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Most people in the recovery and treatment community believe that addiction is a chronic disease. This is because once it manifests, without some type of positive intervention, it is almost always only going to get worse, never better. It is also what is known as an “unmanageable” disease. This is because people who have an addiction are unable to control it on their own. However, even though addiction is unmanageable, there are some ways to manage alcohol withdrawal so one can be safe as they begin their recovery.

What Is Alcohol Withdrawal?

Alcohol withdrawal is relatively simple on paper. It is the negative symptoms that people with alcohol use disorder (AUD) experience when they abruptly stop ingesting alcohol. Of course, for people going through alcohol withdrawal, the experience is much more complex.

According to a publication by Acta Neurologica Scandinavica, “An estimated 76.3 million people worldwide have alcohol use disorders (AUDs), and these account for 1.8 million deaths each year. It is estimated that up to 42% of patients admitted to general hospitals, and one‐third of patients admitted to hospital intensive care units (ICU) have AUD. Alcohol withdrawal syndrome (AWS) is a well‐known condition occurring after intentional or unintentional abrupt cessation of heavy/constant drinking, and it occurs in about 8% of hospitalized AUD inpatients.” These are staggering statistics, and they must be a wake-up call to intensify efforts to help people who are struggling.

Not Taking Alcohol Withdrawal Lightly

Many people think that they are doing the right thing when they decide to stop drinking alcohol “cold turkey.” Yes, the first step toward alcohol recovery is putting down the drink. However, this can be very dangerous depending on certain factors specific to the individual.

For people who struggle with AUD, have been drinking continuously for a long period of time, and have had a lot of alcohol right before they stopped drinking, alcohol withdrawal can be very dangerous. For some individuals, alcohol withdrawal can even cause seizures, stroke, heart attack, and hallucinations (often referred to as delirium tremens).

According to the clinical write-up titled Alcohol Withdrawal, by Doctors Newman, Gallagher, and Gomez, “The prognosis often depends on the severity of alcohol withdrawal syndrome. Clinical outcomes such as length of hospital length of stay, length of time in the ICU, and alcohol withdrawal syndrome complications often show significant differences based on alcohol withdrawal syndrome severity and are worse with more severe manifestations of alcohol withdrawal syndrome. Mortality is also greater in patients who progress to delirium tremens.” That is how serious alcohol withdrawal syndrome is. Alcohol is one of the very few substances in which its withdrawals can be life-threatening.

Alcohol Withdrawal Management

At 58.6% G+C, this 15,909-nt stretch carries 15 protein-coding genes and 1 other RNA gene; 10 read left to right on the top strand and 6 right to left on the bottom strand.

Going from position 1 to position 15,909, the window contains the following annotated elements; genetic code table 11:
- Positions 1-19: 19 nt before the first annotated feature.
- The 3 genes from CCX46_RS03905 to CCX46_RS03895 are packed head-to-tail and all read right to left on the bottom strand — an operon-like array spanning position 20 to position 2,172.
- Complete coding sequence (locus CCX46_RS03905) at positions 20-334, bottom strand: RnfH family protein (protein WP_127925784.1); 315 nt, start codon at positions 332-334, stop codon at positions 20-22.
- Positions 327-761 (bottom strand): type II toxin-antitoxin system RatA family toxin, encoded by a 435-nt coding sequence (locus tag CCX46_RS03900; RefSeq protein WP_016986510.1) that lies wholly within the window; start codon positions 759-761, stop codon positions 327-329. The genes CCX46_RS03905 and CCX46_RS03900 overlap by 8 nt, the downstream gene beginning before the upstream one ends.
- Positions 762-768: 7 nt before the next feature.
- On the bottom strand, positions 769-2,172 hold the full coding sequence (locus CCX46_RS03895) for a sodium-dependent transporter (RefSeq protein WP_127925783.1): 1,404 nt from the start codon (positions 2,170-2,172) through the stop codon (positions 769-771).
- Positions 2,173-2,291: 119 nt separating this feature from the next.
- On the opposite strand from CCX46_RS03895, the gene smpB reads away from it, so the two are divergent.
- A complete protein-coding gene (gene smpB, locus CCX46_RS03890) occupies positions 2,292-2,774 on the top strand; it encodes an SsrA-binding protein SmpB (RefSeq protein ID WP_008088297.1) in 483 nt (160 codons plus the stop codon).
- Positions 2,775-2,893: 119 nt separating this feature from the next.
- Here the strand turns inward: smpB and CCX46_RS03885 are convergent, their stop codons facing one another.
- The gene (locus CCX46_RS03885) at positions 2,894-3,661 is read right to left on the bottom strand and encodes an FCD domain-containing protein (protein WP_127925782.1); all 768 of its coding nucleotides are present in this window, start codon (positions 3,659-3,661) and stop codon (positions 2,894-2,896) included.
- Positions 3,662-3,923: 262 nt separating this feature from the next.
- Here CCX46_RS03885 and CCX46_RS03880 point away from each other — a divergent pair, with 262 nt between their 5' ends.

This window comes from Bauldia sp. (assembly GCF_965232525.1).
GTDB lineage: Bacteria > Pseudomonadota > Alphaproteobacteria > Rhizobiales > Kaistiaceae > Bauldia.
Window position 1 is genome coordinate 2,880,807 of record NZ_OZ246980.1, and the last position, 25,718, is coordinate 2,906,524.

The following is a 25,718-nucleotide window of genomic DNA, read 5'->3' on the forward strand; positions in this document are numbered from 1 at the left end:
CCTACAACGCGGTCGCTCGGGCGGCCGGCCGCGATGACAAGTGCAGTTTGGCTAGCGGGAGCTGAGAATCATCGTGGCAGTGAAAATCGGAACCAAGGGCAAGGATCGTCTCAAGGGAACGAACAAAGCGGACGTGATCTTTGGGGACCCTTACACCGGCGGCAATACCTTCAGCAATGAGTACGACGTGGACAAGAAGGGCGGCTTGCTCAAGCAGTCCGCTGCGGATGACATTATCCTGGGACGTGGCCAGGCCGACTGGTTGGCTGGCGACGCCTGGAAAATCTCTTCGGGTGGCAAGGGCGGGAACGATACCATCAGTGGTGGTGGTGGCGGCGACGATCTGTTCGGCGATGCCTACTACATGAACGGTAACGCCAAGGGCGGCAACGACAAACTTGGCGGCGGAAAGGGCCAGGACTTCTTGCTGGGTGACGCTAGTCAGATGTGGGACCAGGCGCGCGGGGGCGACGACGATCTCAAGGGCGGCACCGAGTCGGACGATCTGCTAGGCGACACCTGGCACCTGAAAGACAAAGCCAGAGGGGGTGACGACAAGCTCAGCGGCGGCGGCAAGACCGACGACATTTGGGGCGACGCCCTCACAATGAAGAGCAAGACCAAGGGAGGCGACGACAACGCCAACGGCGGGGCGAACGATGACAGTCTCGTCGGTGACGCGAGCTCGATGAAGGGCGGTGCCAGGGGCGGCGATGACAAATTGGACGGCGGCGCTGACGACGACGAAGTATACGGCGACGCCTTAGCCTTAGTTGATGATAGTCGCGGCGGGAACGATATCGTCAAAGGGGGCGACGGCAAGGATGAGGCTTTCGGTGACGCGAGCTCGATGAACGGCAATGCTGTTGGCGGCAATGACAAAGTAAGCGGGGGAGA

It is important to remember that the best alcohol withdrawal management involves reaching out to a professional for guidance and help. However, before doing so, some management steps can be taken to ensure that the process is as safe as it can be.

The first step to alcohol withdrawal management is to let someone close know what is going on. They will be able to keep an eye out if anything serious begins to happen before professional intervention can occur. The next way to manage alcohol withdrawal is to stay hydrated and, if possible, consume some calories. Many people don’t realize just how dehydrated and nutrient-depleted individuals struggling with AUD can become.

It is also important to manage alcohol withdrawal in a safe space, preferably with someone else around. Alcohol withdrawal can cause serious confusion and disorientation. Thus, being in a safe space in which an individual will be the least likely to harm themself if they become hazy. If possible, and an individual cannot get to a detox center, it can be very helpful to contact a medical professional (such as a primary care provider) and ask them for their advice on alcohol withdrawal management. In some instances, people have been advised not to stop cold turkey, but to gradually reduce their drinking. Still, this method should only be practiced upon the advice of a professional.

Healing With The Phoenix Recovery Center

Ultimately, here at The Phoenix Recovery Center, our primary concern is that people start their recovery journey in the safest possible way. We have found this to be through a thorough and professional detox process.

Here at The Phoenix Recovery Center, we understand that detox can be a scary proposition. On the other hand, we also understand it to be one of the bravest and most important choices a person will ever make. The key is to remember that, with the right help, the discomfort will pass, and with the right help, the future will always be friendly and bright in sobriety.

Alcohol withdrawal syndrome should not be taken lightly. The best thing to do is to reach out to professionals for help when the symptoms arise. However, while this process is going on, there are some tips and techniques for managing alcohol withdrawal syndrome and alcohol withdrawal symptoms. This includes staying hydrated, trying to get enough sleep, and focusing on replenishing nutrients. If you feel like you or a loved one is struggling with alcohol withdrawal syndrome or any other issues with addiction or mental health illnesses, we can help get you on the road to successful long-term recovery. For more information about managing alcohol withdrawal syndrome, please reach out to The Phoenix Recovery Center today at (801) 438-3185.

The Phoenix Recovery Center
489 W. South Jordan Pkwy
Suite 400
South Jordan, UT